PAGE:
Many neurons of the central and peripheral nervous systems display multiple high voltage-activated (HVA) Ca2+ currents, often classified as L-, N-, P-, Q, and R-type. The heterogeneous properties of these channels have been attributed to diversity in their pore-forming α1, subunits, in association with various β subunits. However there are large gaps in understanding how individual subunits contribute to Ca2+ channel diversity. Here we describe experiments to investigate the roles of α(1E) and β3 subunits in mammalian neurons. The α(1E) subunit is the leading candidate to account for the R-type channel, the least understood of the various types of high voltage-activated Ca2+ channels. Incubation with α(1E) antisense oligonucleotide caused a 53% decrease in the peak R-type current density, while no significant changes in the current expression were seen in sense oligonucleotide treated cells. The specificity of the α(1E) antisense oligonucleotides was supported by the lack of change in the amplitude of P/Q current. These results upheld the hypothesis that members of the E class of α1 subunits support the high voltage-activated R-type current in cerebellar granule cells. We studied the role of the Ca2+ channel β3 subunit using a gene targeting strategy. In sympathetic β3-/- neurons, the L-type current was significantly reduced relative to wild type (wt). In addition, N-type Ca2+ channels made up a smaller proportion of the total Ca2+ current than in wt due to a lower N-type current density in a group of neurons with small total currents. Voltage-dependent activation of P/Q-type Ca2+ channels was described by two Boltzmann components with different voltage dependence. The absence of the β3 subunit was associated with a shift in the more depolarized component of the activation along the voltage axis toward more negative potentials. The overall conclusion is that deletion of the β3 subunit affects at least three distinct types of HVA Ca2+ channel, but no single type of channel is solely dependent on β3.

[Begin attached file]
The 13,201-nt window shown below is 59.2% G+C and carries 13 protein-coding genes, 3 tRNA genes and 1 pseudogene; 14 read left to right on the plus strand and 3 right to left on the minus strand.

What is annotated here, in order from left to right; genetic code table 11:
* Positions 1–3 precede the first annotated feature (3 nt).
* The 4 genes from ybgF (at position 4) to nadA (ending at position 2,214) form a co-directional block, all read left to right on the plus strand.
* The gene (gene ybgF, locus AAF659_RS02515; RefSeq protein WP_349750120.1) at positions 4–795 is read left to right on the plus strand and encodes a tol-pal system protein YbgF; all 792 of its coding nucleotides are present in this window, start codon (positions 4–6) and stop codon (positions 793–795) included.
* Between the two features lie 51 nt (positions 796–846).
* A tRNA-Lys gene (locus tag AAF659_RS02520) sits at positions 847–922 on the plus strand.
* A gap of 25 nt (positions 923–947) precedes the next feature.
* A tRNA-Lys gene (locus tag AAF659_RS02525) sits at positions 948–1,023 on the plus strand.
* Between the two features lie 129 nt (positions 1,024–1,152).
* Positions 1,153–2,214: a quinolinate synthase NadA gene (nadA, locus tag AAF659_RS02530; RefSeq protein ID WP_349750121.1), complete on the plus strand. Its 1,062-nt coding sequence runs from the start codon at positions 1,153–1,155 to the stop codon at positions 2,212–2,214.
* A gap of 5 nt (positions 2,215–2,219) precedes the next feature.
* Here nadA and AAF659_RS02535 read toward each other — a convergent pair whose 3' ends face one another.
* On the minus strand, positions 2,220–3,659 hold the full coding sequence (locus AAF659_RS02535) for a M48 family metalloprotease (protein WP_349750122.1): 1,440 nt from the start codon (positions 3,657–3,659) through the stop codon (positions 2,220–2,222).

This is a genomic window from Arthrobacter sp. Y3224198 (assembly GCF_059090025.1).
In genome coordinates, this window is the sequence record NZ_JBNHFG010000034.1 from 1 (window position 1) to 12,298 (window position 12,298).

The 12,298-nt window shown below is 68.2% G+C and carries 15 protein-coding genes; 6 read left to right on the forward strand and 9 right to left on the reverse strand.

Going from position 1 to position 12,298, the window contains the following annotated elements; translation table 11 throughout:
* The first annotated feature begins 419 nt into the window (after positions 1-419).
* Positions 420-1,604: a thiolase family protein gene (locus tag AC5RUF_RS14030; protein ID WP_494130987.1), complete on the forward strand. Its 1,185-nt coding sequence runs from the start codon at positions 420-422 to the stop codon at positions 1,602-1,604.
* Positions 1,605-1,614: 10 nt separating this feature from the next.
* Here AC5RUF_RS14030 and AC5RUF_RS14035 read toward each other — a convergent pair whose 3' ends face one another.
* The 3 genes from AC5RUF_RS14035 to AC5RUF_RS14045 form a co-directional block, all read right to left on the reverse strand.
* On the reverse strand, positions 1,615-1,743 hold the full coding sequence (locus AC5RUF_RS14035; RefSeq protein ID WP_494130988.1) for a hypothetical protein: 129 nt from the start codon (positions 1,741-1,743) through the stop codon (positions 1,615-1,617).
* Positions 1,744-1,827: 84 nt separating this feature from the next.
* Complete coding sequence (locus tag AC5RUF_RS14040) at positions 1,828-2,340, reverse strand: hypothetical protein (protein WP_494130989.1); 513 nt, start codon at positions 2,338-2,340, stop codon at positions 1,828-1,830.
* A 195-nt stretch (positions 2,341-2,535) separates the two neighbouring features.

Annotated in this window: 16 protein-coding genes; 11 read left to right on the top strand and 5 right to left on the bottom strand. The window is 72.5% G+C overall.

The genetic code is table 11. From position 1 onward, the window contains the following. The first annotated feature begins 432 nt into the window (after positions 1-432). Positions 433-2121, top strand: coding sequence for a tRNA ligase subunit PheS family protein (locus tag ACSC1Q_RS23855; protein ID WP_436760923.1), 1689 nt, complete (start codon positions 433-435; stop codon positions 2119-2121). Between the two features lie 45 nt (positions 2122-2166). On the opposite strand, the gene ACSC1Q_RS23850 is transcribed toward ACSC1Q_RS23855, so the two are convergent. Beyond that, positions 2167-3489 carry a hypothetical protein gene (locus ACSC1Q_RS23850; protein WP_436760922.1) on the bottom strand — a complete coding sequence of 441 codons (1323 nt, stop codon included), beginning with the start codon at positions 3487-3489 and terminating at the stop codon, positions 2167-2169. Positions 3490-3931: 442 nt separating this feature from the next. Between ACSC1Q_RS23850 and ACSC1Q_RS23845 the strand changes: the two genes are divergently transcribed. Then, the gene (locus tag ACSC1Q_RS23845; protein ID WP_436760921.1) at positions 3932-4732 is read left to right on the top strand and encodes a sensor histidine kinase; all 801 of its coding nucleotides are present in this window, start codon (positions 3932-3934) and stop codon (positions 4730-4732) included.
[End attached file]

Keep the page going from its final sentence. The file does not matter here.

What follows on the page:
|Original language||English (US)|
|Number of pages||24|
|Journal||Annals of the New York Academy of Sciences|
|State||Published - Jan 1 1999|
ASJC Scopus subject areas
- Biochemistry, Genetics and Molecular Biology(all)
- History and Philosophy of Science